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HTC / Windows Mobile OBEX FTP Service Directory Traversal



HTC / Windows Mobile OBEX FTP Service Directory Traversal
HTC / Windows Mobile OBEX FTP Service Directory Traversal



I shall complete the information related to Bugtraq ID: 33359

Title: HTC / Windows Mobile OBEX FTP Service Directory Traversal 
Author: Alberto Moreno Tablado
Vendor: HTC
Vulnerable Products:
- HTC devices running Windows Mobile 6
- HTC devices running Windows Mobile 6.1
Non vulnerable products: 
- HTC devices running Windows Mobile 5.0
- Other vendors=92 Windows Mobile devices
References: http://www.seguridadmobile.com/windows-mobile/windows-mobile-security/HTC-Windows-Mobile-OBEX-FTP-Service-Directory-Traversal.html 

Summary:
HTC devices running Windows Mobile 6 and Windows Mobile 6.1 are prone to a directory traversal vulnerability in the Bluetooth OBEX FTP Service. Exploiting this issue allows a remote authenticated attacker to list arbitrary directories, and write or read arbitrary files, via a ../ in a pathname. This can be leveraged for code execution by writing to a Startup folder.

Description:
There exists a Directory Traversal vulnerability in the OBEX FTP Service in the Bluetooth Stack implemented in HTC devices running Windows Mobile 6 and Windows Mobile 6.1. The OBEX FTP server is located in \Windows\obexfile.dll. Microsoft states this is a 3rd party driver developed by HTC and installed on HTC devices running Windows Mobile, so the vulnerability only affects to this vendor specifically.

A remote attacker (who previously owned authentication and authorization rights) can use tools like ObexFTP or gnomevfs-ls from a Linux box to traverse to parent directories out of the default Bluetooth shared folder by using ../ or ..\\ marks.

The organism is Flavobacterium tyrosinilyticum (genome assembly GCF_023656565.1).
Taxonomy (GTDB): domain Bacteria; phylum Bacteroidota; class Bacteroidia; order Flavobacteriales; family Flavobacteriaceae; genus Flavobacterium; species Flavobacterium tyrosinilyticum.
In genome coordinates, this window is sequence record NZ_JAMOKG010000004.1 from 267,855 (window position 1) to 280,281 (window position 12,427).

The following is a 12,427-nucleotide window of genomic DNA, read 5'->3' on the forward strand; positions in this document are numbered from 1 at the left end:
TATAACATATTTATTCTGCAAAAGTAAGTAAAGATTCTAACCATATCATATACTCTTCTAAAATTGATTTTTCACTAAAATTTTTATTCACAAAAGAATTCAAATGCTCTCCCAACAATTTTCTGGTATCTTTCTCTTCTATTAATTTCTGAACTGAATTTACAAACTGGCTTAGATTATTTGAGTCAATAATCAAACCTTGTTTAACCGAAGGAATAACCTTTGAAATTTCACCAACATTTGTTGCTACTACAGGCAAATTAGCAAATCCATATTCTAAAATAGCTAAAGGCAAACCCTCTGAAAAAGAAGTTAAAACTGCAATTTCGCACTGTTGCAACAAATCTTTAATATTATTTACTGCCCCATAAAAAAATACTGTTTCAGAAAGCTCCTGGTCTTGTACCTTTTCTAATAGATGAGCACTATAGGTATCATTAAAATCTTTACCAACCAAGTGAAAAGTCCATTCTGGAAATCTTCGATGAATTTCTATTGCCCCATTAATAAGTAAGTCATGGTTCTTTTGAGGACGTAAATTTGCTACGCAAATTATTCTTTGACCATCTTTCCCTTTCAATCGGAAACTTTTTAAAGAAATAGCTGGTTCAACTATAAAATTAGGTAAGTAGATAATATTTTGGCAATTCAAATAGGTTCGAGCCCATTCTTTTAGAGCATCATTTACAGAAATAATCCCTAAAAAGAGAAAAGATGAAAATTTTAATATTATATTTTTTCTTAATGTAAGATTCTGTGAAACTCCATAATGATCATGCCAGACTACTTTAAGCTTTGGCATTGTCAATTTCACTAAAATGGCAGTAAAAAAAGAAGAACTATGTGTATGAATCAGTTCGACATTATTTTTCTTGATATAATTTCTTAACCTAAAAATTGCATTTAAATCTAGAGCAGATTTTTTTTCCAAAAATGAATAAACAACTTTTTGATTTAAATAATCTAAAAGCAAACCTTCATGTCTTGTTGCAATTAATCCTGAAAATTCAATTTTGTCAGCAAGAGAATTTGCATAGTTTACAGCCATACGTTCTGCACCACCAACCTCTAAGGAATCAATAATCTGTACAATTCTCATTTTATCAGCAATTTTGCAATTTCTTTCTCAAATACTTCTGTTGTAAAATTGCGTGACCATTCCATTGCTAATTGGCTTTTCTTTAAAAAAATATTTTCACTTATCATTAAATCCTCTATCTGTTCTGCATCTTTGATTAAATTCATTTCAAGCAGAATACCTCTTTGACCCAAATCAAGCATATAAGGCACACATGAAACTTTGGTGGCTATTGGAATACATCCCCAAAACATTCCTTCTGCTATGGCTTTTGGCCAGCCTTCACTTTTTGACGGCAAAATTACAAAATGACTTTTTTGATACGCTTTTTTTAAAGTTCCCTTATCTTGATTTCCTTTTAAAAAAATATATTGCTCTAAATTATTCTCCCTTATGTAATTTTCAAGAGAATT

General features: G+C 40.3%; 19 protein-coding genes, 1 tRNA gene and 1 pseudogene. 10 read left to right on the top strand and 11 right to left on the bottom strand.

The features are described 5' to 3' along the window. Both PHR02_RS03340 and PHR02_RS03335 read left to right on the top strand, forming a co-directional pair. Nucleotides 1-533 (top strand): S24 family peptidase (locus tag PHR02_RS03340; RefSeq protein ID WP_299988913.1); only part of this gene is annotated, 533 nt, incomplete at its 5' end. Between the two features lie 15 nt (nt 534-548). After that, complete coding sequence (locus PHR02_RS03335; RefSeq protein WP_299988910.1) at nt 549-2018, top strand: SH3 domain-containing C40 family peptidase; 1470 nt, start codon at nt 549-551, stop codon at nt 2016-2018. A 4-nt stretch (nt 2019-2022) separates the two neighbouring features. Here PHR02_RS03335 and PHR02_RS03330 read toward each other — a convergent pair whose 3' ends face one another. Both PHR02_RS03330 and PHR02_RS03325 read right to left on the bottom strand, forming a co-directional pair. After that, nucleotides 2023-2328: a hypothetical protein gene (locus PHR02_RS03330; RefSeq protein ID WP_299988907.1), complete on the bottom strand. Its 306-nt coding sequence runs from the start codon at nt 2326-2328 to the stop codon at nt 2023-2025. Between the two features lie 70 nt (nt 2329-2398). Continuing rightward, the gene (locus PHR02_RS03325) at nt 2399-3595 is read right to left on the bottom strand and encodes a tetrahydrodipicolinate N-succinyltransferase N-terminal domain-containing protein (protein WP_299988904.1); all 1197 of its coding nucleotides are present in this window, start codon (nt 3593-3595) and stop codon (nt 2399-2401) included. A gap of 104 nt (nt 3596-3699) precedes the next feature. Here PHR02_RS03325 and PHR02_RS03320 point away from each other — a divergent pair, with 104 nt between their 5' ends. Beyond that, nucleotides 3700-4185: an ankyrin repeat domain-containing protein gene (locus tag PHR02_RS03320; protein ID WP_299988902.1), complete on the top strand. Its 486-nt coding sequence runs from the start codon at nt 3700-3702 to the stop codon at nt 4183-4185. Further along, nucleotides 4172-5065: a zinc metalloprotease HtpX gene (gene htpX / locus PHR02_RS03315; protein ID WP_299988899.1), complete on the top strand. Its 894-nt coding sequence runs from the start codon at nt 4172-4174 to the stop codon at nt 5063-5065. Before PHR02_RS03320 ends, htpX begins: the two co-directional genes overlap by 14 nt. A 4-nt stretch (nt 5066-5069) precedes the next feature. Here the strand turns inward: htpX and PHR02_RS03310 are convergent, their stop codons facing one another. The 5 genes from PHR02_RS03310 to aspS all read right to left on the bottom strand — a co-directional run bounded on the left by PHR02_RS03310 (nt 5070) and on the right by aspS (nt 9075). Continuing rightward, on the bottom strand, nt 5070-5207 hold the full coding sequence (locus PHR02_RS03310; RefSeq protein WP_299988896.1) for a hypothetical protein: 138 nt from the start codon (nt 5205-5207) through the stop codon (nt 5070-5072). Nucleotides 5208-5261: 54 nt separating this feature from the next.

The only requirement is that the attacker must have authentication and authorization privileges over Bluetooth. Pairing up with the remote device should be enough to get it; however, more sophisticated attacks, such as sniffing the Bluetooth pairing, linkkey cracking and BD_ADDR address spoofing, can be used in order to avoid this. Devices must have Bluetooth enabled and File Sharing over Bluetooth service active when the attack is performed. In case the attacker succeeded in getting the proper privileges, further actions will be transparent to the user.

The scope of the Directory Traversal vulnerability allows the attacker to traverse to parent directories out of the default Bluetooth shared folder by using ../ or ..\\ marks. This security flaw leads to browse folders located anywhere in the file system, download files contained in any folder as well as upload files to any folder.

A remote attacker who previously owned authentication and authorization rights over Bluetooth can perform three risky actions on the device:

1) Browse directories located out of the limits of the default shared folder

An attacker can discover the structure of the file system and access to any directory within it, including: 
- The flash hard drive
- The external storage card
- The internal mass storage memory, included in specific HTC devices

2) Download files without permission

An attacker can download sensitive files located anywhere in the file system, such as: